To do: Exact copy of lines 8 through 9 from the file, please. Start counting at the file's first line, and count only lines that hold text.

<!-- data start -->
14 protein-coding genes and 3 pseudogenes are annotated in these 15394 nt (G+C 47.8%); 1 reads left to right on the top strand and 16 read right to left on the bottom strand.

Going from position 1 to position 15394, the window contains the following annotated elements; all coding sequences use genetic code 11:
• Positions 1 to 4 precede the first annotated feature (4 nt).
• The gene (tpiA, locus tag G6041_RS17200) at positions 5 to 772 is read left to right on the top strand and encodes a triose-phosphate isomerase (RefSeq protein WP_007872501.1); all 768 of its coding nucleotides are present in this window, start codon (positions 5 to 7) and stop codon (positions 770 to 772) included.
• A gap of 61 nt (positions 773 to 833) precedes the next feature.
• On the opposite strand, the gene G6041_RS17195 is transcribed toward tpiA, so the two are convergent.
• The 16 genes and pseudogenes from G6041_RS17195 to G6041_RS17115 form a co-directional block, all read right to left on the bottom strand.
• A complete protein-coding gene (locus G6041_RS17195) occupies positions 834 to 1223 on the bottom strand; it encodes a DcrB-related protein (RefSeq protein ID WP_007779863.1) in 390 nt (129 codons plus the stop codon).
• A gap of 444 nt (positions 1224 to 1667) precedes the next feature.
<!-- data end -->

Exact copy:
• A complete protein-coding gene (locus G6041_RS17195) occupies positions 834 to 1223 on the bottom strand; it encodes a DcrB-related protein (RefSeq protein ID WP_007779863.1) in 390 nt (129 codons plus the stop codon).
• A gap of 444 nt (positions 1224 to 1667) precedes the next feature.